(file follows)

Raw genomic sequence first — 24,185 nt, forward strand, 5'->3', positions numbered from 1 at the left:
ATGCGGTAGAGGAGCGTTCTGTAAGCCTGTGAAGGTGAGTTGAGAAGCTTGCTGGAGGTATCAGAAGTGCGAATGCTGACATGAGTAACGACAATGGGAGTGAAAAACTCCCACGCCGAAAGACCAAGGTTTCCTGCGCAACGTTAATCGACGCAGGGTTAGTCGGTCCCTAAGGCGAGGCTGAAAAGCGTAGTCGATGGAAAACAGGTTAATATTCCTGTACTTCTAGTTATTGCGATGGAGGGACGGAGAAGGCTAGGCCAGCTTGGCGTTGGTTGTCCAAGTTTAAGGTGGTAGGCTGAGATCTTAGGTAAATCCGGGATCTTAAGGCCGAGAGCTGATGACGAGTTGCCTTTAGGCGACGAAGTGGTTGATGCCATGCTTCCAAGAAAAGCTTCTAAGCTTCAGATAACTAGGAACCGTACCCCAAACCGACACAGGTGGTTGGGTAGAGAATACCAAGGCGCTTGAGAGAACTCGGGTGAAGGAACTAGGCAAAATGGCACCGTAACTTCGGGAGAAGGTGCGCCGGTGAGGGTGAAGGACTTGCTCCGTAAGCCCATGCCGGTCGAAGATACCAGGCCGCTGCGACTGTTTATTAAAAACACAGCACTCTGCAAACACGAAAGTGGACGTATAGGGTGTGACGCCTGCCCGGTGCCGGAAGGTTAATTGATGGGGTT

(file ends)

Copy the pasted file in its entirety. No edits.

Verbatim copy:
Raw genomic sequence first — 24,185 nt, forward strand, 5'->3', positions numbered from 1 at the left:
ATGCGGTAGAGGAGCGTTCTGTAAGCCTGTGAAGGTGAGTTGAGAAGCTTGCTGGAGGTATCAGAAGTGCGAATGCTGACATGAGTAACGACAATGGGAGTGAAAAACTCCCACGCCGAAAGACCAAGGTTTCCTGCGCAACGTTAATCGACGCAGGGTTAGTCGGTCCCTAAGGCGAGGCTGAAAAGCGTAGTCGATGGAAAACAGGTTAATATTCCTGTACTTCTAGTTATTGCGATGGAGGGACGGAGAAGGCTAGGCCAGCTTGGCGTTGGTTGTCCAAGTTTAAGGTGGTAGGCTGAGATCTTAGGTAAATCCGGGATCTTAAGGCCGAGAGCTGATGACGAGTTGCCTTTAGGCGACGAAGTGGTTGATGCCATGCTTCCAAGAAAAGCTTCTAAGCTTCAGATAACTAGGAACCGTACCCCAAACCGACACAGGTGGTTGGGTAGAGAATACCAAGGCGCTTGAGAGAACTCGGGTGAAGGAACTAGGCAAAATGGCACCGTAACTTCGGGAGAAGGTGCGCCGGTGAGGGTGAAGGACTTGCTCCGTAAGCCCATGCCGGTCGAAGATACCAGGCCGCTGCGACTGTTTATTAAAAACACAGCACTCTGCAAACACGAAAGTGGACGTATAGGGTGTGACGCCTGCCCGGTGCCGGAAGGTTAATTGATGGGGTT